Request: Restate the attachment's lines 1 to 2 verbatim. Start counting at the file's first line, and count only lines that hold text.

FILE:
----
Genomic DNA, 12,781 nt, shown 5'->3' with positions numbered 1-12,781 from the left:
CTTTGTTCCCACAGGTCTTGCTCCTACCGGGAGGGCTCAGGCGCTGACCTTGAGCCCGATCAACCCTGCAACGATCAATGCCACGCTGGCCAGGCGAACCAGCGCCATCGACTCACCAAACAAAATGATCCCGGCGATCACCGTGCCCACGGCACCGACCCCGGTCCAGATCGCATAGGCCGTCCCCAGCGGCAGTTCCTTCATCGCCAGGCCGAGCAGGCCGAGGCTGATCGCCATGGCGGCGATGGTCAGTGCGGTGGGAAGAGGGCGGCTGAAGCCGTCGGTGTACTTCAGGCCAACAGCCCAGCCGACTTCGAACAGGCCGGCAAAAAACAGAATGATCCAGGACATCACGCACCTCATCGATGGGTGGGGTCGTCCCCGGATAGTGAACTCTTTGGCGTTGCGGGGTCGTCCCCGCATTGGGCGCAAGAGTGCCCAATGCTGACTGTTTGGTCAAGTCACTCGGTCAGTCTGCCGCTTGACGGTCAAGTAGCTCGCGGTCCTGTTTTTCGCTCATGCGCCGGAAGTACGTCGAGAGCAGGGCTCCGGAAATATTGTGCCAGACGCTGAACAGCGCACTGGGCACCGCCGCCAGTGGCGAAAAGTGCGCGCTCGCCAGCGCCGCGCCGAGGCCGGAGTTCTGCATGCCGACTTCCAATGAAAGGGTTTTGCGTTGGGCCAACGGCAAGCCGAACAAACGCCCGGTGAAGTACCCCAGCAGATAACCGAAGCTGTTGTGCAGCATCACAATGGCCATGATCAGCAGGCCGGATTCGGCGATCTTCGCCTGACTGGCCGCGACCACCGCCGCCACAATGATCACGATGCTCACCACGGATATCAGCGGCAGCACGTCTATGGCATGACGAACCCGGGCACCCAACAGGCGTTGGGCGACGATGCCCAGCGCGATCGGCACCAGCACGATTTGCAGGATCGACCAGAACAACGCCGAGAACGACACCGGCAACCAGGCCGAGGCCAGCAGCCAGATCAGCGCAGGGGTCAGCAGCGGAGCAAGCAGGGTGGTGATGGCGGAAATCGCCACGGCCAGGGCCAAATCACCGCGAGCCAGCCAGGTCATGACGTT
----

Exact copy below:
Genomic DNA, 12,781 nt, shown 5'->3' with positions numbered 1-12,781 from the left:
CTTTGTTCCCACAGGTCTTGCTCCTACCGGGAGGGCTCAGGCGCTGACCTTGAGCCCGATCAACCCTGCAACGATCAATGCCACGCTGGCCAGGCGAACCAGCGCCATCGACTCACCAAACAAAATGATCCCGGCGATCACCGTGCCCACGGCACCGACCCCGGTCCAGATCGCATAGGCCGTCCCCAGCGGCAGTTCCTTCATCGCCAGGCCGAGCAGGCCGAGGCTGATCGCCATGGCGGCGATGGTCAGTGCGGTGGGAAGAGGGCGGCTGAAGCCGTCGGTGTACTTCAGGCCAACAGCCCAGCCGACTTCGAACAGGCCGGCAAAAAACAGAATGATCCAGGACATCACGCACCTCATCGATGGGTGGGGTCGTCCCCGGATAGTGAACTCTTTGGCGTTGCGGGGTCGTCCCCGCATTGGGCGCAAGAGTGCCCAATGCTGACTGTTTGGTCAAGTCACTCGGTCAGTCTGCCGCTTGACGGTCAAGTAGCTCGCGGTCCTGTTTTTCGCTCATGCGCCGGAAGTACGTCGAGAGCAGGGCTCCGGAAATATTGTGCCAGACGCTGAACAGCGCACTGGGCACCGCCGCCAGTGGCGAAAAGTGCGCGCTCGCCAGCGCCGCGCCGAGGCCGGAGTTCTGCATGCCGACTTCCAATGAAAGGGTTTTGCGTTGGGCCAACGGCAAGCCGAACAAACGCCCGGTGAAGTACCCCAGCAGATAACCGAAGCTGTTGTGCAGCATCACAATGGCCATGATCAGCAGGCCGGATTCGGCGATCTTCGCCTGACTGGCCGCGACCACCGCCGCCACAATGATCACGATGCTCACCACGGATATCAGCGGCAGCACGTCTATGGCATGACGAACCCGGGCACCCAACAGGCGTTGGGCGACGATGCCCAGCGCGATCGGCACCAGCACGATTTGCAGGATCGACCAGAACAACGCCGAGAACGACACCGGCAACCAGGCCGAGGCCAGCAGCCAGATCAGCGCAGGGGTCAGCAGCGGAGCAAGCAGGGTGGTGATGGCGGAAATCGCCACGGCCAGGGCCAAATCACCGCGAGCCAGCCAGGTCATGACGTT